Marion Smiley
Brandeis University
“I didn’t know what I was doing”. “I was totally out of control.” Since we accept and reject such excuses all the time in practice—and frequently do so with great confidence—we might be expected to have grasped what it means for a volitional excuse to be valid in general and to have developed a well thought out set of criteria for judging the validity of such excuses in practice. But, as it turns out, we have not done either of these things. Hence, we are not now able to argue openly about the validity of particular pleas of ignorance and mental incompetence in practice. I set out to remedy this situation below by articulating the nature of volitional excuses in general and by underscoring the role that our moral expectations play in the validation process.I begin in Part One by exploring the nature of volitional excuses themselves. I argue that volitional excuses are not, as we sometimes assume, heuristic devices for discovering that an individual freely willed her bad actions in some.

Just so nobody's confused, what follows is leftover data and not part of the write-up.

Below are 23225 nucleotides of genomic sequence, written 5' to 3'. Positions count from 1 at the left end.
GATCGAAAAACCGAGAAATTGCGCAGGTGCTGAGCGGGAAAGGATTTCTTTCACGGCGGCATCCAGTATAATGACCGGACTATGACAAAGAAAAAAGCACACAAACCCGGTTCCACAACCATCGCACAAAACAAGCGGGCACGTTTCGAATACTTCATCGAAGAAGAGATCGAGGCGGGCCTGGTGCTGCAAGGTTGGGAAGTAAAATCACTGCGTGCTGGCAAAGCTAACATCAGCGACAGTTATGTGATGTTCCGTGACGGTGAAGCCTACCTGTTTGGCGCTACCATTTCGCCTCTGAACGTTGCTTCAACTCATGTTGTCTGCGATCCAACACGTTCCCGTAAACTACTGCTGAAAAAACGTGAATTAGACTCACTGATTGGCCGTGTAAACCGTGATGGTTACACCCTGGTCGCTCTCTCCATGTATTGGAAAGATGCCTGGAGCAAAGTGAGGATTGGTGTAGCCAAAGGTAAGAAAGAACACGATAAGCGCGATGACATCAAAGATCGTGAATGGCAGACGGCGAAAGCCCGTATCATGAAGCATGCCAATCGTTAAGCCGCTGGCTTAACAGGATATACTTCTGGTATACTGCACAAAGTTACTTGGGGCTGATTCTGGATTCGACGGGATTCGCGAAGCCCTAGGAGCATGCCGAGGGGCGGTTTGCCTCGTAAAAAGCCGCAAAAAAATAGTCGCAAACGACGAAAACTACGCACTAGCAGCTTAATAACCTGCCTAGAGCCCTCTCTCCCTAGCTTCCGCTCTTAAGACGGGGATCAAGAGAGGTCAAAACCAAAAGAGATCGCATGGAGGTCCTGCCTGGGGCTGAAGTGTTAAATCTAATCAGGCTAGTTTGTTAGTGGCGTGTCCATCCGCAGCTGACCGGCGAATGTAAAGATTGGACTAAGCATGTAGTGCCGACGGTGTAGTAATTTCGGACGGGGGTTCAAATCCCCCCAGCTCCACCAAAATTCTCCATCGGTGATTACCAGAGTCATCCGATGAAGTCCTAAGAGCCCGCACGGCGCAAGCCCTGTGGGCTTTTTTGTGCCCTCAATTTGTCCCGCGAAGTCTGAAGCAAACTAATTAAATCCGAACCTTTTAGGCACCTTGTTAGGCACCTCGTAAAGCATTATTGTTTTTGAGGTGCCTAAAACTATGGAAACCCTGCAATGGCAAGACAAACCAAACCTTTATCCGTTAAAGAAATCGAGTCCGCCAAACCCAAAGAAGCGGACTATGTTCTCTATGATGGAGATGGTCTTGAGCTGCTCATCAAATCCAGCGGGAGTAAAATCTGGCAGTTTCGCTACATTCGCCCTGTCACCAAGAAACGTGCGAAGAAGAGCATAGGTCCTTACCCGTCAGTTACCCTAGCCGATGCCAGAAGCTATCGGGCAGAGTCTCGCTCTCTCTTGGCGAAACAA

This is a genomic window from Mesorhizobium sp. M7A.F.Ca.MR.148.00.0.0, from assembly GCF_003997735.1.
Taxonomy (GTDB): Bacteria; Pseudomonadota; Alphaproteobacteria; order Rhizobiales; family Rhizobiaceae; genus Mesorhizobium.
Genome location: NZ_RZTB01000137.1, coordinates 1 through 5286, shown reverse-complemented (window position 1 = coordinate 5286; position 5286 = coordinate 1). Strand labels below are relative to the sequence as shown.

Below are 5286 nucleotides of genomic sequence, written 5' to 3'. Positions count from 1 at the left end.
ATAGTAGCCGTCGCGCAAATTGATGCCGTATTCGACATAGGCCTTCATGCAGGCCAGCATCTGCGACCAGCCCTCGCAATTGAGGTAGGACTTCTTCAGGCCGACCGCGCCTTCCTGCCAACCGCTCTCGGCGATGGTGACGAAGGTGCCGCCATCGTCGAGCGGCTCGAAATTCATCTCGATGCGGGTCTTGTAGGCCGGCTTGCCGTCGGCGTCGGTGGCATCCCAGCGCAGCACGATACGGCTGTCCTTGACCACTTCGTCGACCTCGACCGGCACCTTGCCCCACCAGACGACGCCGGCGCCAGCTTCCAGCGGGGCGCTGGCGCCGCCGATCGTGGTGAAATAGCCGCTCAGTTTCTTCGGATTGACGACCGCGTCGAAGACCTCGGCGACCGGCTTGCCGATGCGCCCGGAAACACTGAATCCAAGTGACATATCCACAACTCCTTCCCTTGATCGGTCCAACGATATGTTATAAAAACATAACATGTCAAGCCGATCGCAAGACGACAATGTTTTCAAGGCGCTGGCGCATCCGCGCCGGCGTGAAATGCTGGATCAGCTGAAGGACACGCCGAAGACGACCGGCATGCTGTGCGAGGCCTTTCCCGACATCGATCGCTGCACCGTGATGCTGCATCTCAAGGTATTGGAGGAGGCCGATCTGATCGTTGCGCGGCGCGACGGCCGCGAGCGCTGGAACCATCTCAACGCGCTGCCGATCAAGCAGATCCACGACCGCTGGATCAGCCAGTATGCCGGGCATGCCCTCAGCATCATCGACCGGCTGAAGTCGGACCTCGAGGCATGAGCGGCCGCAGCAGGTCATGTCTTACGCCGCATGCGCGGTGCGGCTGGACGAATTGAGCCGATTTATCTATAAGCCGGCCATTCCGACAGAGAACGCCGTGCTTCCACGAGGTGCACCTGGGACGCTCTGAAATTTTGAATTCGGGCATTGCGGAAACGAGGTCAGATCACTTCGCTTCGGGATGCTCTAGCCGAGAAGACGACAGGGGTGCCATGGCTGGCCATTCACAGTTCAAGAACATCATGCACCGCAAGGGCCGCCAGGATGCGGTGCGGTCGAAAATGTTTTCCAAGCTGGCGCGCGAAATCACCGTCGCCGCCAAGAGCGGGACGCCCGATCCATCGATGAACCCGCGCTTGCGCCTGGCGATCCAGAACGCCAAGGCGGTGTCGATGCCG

Keywords Excuses  Blame  Blameworthiness  Ignorance  Mental impairment
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DOI 10.1007/s11097-014-9367-x
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References found in this work BETA

Two Faces of Responsibility.Gary Watson - 1996 - Philosophical Topics 24 (2):227-248.
Control, Responsibility, and Moral Assessment.Angela M. Smith - 2008 - Philosophical Studies 138 (3):367 - 392.

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